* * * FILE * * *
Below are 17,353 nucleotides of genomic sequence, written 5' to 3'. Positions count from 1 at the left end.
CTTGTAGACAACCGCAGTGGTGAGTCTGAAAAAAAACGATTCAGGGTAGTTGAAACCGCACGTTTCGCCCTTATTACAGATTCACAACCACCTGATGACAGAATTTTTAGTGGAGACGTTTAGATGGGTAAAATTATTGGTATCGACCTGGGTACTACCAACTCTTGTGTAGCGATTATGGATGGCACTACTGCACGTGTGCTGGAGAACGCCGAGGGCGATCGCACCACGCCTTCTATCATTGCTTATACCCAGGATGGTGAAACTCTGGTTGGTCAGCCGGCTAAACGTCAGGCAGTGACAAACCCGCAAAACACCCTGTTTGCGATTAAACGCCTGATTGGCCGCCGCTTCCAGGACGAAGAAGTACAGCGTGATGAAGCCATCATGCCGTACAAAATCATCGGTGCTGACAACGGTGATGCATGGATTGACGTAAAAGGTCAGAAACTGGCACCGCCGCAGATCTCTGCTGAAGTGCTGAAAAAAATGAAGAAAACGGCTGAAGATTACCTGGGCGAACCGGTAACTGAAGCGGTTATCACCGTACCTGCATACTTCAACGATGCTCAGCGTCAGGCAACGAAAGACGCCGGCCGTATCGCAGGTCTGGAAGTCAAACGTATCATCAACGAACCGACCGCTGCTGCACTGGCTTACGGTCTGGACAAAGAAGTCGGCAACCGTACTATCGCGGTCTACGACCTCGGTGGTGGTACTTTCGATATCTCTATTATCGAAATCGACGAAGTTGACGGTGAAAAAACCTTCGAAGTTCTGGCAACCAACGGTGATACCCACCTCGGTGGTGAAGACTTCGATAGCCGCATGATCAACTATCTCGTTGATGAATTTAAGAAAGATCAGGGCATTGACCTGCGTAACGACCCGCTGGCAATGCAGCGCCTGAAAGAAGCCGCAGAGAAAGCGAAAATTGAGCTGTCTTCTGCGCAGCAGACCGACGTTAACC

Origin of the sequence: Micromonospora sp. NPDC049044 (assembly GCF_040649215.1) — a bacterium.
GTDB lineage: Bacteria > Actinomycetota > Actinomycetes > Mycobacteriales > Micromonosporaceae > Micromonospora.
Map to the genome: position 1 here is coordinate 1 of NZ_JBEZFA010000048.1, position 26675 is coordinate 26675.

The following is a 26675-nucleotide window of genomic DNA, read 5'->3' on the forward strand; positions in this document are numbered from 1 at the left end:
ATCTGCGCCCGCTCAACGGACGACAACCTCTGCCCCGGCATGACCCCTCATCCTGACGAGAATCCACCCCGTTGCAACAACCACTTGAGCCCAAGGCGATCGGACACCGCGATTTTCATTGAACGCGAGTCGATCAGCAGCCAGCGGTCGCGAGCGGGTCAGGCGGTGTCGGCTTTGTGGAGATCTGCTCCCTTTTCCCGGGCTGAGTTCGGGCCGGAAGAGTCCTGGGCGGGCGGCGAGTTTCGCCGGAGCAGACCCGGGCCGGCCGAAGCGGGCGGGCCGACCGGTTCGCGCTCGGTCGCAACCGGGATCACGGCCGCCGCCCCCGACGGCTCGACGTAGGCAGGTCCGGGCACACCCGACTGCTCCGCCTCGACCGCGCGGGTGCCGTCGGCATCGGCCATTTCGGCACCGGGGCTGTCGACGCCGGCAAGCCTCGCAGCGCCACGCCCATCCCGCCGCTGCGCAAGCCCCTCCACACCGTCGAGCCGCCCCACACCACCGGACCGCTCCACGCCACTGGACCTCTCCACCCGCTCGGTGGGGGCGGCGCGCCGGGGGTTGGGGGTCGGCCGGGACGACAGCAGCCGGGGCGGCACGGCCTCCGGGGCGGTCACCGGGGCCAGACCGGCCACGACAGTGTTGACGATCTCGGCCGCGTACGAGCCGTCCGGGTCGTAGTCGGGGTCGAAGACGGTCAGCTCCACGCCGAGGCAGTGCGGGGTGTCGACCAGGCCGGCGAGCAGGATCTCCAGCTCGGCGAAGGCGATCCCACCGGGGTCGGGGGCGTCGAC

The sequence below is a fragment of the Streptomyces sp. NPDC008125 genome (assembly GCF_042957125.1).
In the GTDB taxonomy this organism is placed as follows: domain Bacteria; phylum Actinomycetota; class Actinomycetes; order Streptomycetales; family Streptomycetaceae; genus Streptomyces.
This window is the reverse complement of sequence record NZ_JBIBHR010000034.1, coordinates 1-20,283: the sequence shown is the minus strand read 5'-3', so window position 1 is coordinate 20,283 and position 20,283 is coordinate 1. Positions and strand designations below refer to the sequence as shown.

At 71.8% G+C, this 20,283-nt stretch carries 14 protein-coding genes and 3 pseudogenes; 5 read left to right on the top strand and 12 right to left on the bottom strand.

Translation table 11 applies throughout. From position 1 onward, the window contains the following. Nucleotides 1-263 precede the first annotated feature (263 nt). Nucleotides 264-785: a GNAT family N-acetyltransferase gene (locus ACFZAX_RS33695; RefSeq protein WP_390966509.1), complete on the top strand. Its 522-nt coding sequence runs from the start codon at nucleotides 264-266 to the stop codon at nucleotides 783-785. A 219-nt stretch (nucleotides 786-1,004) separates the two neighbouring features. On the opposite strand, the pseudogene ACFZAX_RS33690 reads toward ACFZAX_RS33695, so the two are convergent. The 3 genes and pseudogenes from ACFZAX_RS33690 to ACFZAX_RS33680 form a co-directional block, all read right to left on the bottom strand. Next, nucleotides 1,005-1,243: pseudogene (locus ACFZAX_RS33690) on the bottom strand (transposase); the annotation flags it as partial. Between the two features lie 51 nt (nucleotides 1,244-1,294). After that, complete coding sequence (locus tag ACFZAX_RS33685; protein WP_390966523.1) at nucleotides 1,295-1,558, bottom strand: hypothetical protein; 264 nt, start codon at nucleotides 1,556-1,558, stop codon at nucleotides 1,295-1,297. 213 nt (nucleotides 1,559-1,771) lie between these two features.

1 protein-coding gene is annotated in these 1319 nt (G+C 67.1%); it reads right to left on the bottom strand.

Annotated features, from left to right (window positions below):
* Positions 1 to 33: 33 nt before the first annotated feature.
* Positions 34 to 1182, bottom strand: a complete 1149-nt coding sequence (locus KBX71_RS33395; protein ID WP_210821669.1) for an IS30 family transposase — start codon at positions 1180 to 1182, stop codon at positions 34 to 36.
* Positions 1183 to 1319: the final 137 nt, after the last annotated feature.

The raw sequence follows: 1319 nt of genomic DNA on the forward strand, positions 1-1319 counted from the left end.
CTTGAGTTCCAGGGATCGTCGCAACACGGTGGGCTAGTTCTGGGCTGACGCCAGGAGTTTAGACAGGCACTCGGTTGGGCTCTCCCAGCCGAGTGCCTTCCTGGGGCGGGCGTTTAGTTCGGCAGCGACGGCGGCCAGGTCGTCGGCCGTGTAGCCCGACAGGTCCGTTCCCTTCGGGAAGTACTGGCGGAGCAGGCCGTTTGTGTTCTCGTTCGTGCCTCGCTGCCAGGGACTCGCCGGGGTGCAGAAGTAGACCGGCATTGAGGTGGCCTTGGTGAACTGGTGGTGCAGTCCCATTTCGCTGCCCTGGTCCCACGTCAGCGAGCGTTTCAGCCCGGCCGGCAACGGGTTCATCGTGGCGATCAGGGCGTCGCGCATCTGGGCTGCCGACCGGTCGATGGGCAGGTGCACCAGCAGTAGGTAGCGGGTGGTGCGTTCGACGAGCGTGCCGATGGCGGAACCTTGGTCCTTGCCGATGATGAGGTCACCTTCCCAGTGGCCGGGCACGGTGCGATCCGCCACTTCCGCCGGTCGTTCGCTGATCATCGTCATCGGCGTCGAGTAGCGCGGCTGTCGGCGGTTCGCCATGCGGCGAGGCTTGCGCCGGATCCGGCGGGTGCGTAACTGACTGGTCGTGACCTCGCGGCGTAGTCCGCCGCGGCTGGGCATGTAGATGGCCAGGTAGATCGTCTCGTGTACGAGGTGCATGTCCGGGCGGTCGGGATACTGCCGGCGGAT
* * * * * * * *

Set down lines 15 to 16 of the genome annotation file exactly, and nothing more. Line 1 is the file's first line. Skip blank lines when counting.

* Positions 1 to 33: 33 nt before the first annotated feature.
* Positions 34 to 1182, bottom strand: a complete 1149-nt coding sequence (locus KBX71_RS33395; protein ID WP_210821669.1) for an IS30 family transposase — start codon at positions 1180 to 1182, stop codon at positions 34 to 36.